The prosecutor, Georg Krakow, confronted Schlaff with testimony of other witnesses about fees of hundred of thousands of dollars that had flowed into Schlaff's private companies, ostensibly as payment for facilitating monetary transfers between the Austrian bank and foundations in the United States.
In reply, Schlaff said the money that entered his companies' accounts was not his, but rather belonged to a friend in New York named Solomon Meyer, who was the one who had actually served as a go-between between Bawag and the U.S. funds. "I introduced Meyer to the bank and all he did was 'park' the money in those accounts on the advice of my tax adviser, Michael Hason. The money was intended for charity," he said.
The fact that Schlaff was only a witness and not a suspect in the complex Bawag affair raised the hackles of Austrian legislator Peter Pilz. In the past, Pilz had called for an investigation of the "triangle" that connected Schlaff, Bawag and leading Austrian politicians.
"The judge in the Bawag affair," says Pilz, "is today the minister of justice, the prosecutor in the case is now public prosecutor, and I have asked them several times why they aren't investigating Schlaff's involvement, why they aren't making progress on this."
In 2002 a group headed by Martin Schlaff bought the Bulgarian cell-phone company Mobiltel from tycoon Mikhail Chernoy. Shortly before the deal was struck, Chernoy was declared persona non grata in Bulgaria after suspicions were raised that he was a kingpin of Russian organized crime. Chernoy had to unload Mobiltel in a hurry. Big names in the world of Israeli business, such as Lev Leviev, Eliezer Fishman, Noni Mozes and Gad Zeevi, were interested in the asset at one stage or another, but Schlaff won out in the end. He purchased Mobiltel with two partners: Herbert Cordt, former chairman of Austria's Laenderbank, and Josef Taus, who had served as chairman of Austria's conservative People's Party.
The purchase of this huge company, subject to the caprices of the Bulgarian government, was a daring move on Schlaff's part. To make it happen, he enlisted the Bawag bank, which put at his and his partners' disposal a loan that financed most of the 768 million-euro acquisition.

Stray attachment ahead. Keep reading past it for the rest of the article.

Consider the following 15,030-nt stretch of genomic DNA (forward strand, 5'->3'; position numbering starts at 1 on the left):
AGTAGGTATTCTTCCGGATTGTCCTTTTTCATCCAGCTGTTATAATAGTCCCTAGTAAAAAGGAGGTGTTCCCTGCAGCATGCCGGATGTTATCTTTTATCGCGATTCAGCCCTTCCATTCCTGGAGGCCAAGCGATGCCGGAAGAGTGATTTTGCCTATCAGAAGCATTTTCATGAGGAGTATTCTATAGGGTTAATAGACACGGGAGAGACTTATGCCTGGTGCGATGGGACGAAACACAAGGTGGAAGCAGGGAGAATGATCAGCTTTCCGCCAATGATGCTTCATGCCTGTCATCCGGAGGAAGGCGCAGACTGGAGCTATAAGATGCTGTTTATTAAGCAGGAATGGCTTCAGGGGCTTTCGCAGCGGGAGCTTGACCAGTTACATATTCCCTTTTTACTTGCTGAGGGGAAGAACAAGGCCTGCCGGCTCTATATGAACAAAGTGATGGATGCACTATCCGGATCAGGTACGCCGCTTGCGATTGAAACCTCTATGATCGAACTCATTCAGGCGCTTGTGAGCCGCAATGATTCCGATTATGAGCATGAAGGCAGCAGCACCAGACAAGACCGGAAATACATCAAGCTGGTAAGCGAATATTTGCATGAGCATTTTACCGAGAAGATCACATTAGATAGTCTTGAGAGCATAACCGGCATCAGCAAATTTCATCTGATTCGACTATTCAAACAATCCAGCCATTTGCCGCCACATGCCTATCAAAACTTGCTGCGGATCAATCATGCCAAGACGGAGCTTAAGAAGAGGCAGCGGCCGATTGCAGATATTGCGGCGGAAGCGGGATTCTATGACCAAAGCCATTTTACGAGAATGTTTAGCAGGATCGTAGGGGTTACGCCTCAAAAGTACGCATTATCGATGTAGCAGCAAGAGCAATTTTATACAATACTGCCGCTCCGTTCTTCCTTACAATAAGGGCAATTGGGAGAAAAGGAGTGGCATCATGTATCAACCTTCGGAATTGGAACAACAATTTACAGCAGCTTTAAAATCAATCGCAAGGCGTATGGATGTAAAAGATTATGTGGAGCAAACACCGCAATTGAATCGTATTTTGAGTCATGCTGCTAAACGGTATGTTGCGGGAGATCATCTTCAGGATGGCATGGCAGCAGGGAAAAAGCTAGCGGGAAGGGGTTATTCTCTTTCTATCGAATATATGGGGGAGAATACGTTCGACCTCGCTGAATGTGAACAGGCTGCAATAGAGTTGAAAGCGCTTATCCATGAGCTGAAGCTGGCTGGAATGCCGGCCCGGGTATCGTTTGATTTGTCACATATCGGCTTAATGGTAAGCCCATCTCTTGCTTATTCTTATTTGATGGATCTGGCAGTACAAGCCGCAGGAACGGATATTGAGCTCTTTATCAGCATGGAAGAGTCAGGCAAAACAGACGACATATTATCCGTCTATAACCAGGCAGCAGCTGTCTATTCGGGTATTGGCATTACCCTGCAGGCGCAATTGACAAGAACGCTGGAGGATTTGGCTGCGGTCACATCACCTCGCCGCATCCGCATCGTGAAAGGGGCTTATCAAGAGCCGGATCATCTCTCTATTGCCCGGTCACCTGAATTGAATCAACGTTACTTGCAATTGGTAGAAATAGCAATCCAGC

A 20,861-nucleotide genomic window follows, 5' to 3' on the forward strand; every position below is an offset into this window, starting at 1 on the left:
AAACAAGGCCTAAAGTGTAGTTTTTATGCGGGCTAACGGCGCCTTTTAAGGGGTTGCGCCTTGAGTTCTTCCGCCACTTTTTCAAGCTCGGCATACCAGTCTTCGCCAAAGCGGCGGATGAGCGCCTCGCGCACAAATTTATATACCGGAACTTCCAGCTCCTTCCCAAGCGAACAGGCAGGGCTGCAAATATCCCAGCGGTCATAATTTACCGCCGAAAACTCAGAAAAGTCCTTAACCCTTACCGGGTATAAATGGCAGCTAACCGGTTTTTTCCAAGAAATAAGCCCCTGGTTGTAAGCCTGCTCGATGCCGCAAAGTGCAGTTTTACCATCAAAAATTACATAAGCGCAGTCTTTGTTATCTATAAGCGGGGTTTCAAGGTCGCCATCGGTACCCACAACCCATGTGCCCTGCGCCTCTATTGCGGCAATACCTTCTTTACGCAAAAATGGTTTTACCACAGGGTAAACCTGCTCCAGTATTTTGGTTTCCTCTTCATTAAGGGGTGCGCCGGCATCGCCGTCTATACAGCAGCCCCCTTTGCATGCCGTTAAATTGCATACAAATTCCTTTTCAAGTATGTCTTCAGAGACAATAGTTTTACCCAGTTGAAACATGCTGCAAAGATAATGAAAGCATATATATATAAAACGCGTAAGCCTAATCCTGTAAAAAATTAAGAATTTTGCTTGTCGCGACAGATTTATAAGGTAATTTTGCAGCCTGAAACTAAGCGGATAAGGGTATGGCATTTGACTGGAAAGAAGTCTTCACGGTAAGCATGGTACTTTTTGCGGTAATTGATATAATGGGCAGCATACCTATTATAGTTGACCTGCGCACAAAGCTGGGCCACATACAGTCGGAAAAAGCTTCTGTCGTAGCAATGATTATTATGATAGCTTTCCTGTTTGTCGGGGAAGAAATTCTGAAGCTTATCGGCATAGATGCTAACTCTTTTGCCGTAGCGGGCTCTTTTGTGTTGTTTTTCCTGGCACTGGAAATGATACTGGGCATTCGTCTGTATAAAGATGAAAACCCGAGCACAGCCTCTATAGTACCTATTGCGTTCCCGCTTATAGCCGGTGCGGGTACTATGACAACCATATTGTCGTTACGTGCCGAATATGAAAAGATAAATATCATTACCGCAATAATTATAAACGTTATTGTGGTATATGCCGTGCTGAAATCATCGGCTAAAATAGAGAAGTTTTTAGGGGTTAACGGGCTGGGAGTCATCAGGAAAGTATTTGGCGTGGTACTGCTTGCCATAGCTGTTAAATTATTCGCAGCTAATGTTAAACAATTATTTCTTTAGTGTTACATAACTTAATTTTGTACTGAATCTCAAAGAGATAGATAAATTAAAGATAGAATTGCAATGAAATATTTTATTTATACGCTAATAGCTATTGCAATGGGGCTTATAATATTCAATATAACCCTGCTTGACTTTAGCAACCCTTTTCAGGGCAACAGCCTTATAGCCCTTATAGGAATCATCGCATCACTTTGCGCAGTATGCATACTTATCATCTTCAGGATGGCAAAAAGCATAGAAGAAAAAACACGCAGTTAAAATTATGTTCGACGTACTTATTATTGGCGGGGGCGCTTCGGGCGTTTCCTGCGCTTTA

Chernoy - currently on trial in Israel on charges that he attempted to purchase the Bezeq communications company fraudulently - remained friends with Schlaff after the Mobiltel acquisition. Chernoy says today that the fact that the Austrian businessman has decided not to travel any more to Israel is "one of Israel's greater losses. The way he is being treated [by the authorities] exceeds all limits. He is a person deserving of respect, a great businessman. I don't believe the accusations against him."
In 2005 Mobiltel was sold for 1.6 billion euros to the Austrian Telekom company, in which the state also holds shares. It was the largest foreign investment in the history of Austria. Schlaff and his partners, who held 63.9 percent of the company at the time, raked in a profit of hundreds of millions of euros. Critics of the deal had a hard time understanding why the state bought an asset for such a high price from someone who was effectively a go-between who stood to pocket a fat profit, rather than directly from the original owner of the company.
"The reason is simple: Telekom Austria feared that if they were to buy the company directly from Chernoy, this would be harmful to their image," says one Austrian economic journalist.
'A righteous man'
Mordechai "Moti" Finkelstein is snazzily dressed in a Ralph Lauren shirt, wears Prada shoes and a chunky Bulgari watch, drives a Mercedes 4X4 and lives today in a penthouse in north Tel Aviv. One of the Israelis closest to Martin Schlaff, he used to be the billionaire's chauffeur, but now represents his remaining business interests in Israel.
Finkelstein, 66, worked as a taxi driver until meeting Schlaff at the Tel Aviv Hilton in the 1980s. Schlaff, Chernoy and Avigdor Lieberman attended the wedding of Finkelstein's daughter some time ago, and Finkelstein still maintains good relations with Lieberman today.
"In every generation a righteous man arises," he tells Haaretz, "and the righteous man of our generation is called Martin Schlaff. I am prepared to do for him what I would not even do for my own children."
On January 1, 2006, after celebrating at a wild New Year's party, Finkelstein returned to his Tel Aviv home at 5 A.M. An hour later he heard thunderous knocks on the door. "We kept on sleeping. But the knocking was so loud," he recalls, "and when I got up and opened the door four 'gorillas' were standing there."
These were investigators from the Israel Police's national fraud squad, who asked Finkelstein to accompany them for questioning. "They told me I was suspected of transferring bribes to Israel's prime minister Ariel Sharon," he relates.